Argued: August 22, 2017
from the June 14, 2016, amended judgment of the District
Court for the District of Connecticut (Janet C. Hall, Chief
Judge), modifying a sentence based on a ruling that a
Connecticut first degree assault conviction was not a
"violent felony" for purposes of enhanced
sentencing under the Armed Career Criminal Act of 1984.
M. Spector, Asst. U.S. Atty., New Haven, CT (Deirdre M. Daly,
U.S. Atty., Marc H. Silverman, Asst. U.S. Atty., New Haven,
CT, on the brief), for Respondent- Appellant.
Charles F. Willson, Federal Defender's Office, Hartford,
CT, for Petitioner-Appellee.
Before: NEWMAN, LEVAL, and POOLER, Circuit Judges.
NEWMAN, CIRCUIT JUDGE.
appeal by the United States presents the narrow issue of
whether the offense of violating Connecticut's statute
punishing first degree assault, Conn. Gen. Stat. §
53a-59(a)(1), qualifies as a "violent felony" for
purposes of enhanced sentencing under the federal Armed
Career Criminal Act of 1984 ("ACCA"), 18 U.S.C.
§ 924(e). That issue turns on whether the Connecticut
statute, analyzed under the so-called "modified
categorical approach," Mathis v. United States,
136 S.Ct. 2243, 2249 (2016), has as an element what federal
law means by defining "violent felony" to require
the use of "physical force." 18 U.S.C. §
924(e)(2)(B)(i). This issue arises on an appeal from the June
14, 2016, amended judgment of the District Court for the
District of Connecticut (Janet C. Hall, Chief Judge),
modifying the sentence of Appellee Richard Villanueva. That
judgment brings up for review the District Court's June
10, 2016, ruling that Villanueva's assault offense was
not a "violent felony" for purposes of the ACCA.
we conclude that Villanueva's assault conviction
qualified as an ACCA predicate, we remand for resentencing.
ACCA authorizes a punishment of up to ten years'
imprisonment for any person who possesses a firearm after
being convicted of a felony. See 18 U.S.C.
§§ 922(g)(1), 924(a)(2). The ACCA also
requires a minimum fifteen year term of imprisonment for any
person who violates subsection 922(g) and has three previous
convictions for a "violent felony" or a
"serious drug offense." See id. §
924(e)(1). "Violent felony" is defined, as relevant
to this case, as any crime punishable by imprisonment for a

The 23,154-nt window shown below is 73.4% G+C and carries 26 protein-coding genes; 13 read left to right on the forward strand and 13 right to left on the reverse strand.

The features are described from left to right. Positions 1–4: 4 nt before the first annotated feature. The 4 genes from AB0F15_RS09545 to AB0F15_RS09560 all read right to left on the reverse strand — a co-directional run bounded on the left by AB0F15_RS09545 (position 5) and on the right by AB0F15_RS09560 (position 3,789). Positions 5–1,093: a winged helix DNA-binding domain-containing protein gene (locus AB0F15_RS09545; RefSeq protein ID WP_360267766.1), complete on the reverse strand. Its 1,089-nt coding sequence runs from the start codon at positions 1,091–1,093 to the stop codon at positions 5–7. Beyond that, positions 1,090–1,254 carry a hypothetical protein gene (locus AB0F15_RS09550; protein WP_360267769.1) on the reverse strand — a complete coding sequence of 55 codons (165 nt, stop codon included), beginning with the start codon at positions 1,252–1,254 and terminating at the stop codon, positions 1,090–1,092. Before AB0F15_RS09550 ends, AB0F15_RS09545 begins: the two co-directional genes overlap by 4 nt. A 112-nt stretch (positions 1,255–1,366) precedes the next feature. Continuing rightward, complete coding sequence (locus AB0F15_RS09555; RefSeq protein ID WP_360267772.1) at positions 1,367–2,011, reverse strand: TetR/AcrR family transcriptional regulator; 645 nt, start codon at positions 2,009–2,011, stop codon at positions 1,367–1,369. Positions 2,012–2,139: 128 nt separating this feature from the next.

term exceeding one year that "has as an element the use
. . . of physical force against the person of another,"
id. § 924(e)(2)(B)(i), or "involves
conduct that presents a serious potential risk of physical
injury to another," id. §
924(e)(2)(B)(ii). Subsection 924(e)(2)(B)(i) is known as the
"elements clause," and the quoted portion of
subsection 924(e)(2)(B)(ii) is known as the "residual
clause." See Welch v. United States, 136 S.Ct.
1257, 1261 (2016). The "elements clause" is
sometimes called the "force clause." See,
e.g., United States v. Jones, No.
15-1518-cr, 2017 WL 3974269, at *1 (2d Cir. Sept. 11, 2017).
June 1999, Villanueva, then using the name Richard
Zebrowski, was indicted for unlawful possession of a firearm
by a convicted felon in violation of 18 U.S.C. §
922(g)(1). The indictment alleged four prior convictions, two
for narcotics violations, a third for first degree assault in
violation of Conn. Gen. Stat. 53a-59(a), and a fourth for
assault on an officer in violation of Conn. Gen. Stat.
53a-167(c). After a jury found Villanueva guilty, a
presentence report ("PSR") recommended sentencing
under the ACCA's minimum fifteen year sentence provision.
The PSR reflected that the first degree assault conviction
resulted from Villanueva's firing a gun three or four
times and hitting his victim in the shoulder. The PSR
calculated a Guidelines range of 262-327 months.
District Court concluded that each of the two narcotics
convictions was a "serious drug offense" within the
meaning of subsection 924(e)(2)(A)(ii) and at least one of
the assault convictions was a "violent felony"
within the meaning of subsection 924(e)(2)(B), without
specifying whether the elements clause or the residual clause
of that subsection applied. Because the District Court did
not specify which of the two assault convictions qualified as
a "violent felony" for purposes of the ACCA or
whether it was using the elements clause or the residual
clause, it left open the possibility that it was implicitly
using the residual clause. The Court imposed a sentence
pursuant to the ACCA of 262 months. This Court affirmed in
part and dismissed in part. United States v.
Zebrowski, 229 F.3d 1136 (2d Cir. 2000) (table).
2007, this Court affirmed a denial of Villanueva's first
motion to vacate his sentence under 28 U.S.C. § 2255.
That motion raised no issue relating to the ACCA.
February 13, 2013, the District Court entered an amended
judgment to reflect the fact that Villanueva's name had
been legally changed from Zebrowski. The sentence of 262
months remained unchanged.
2015, the Supreme Court ruled that the "residual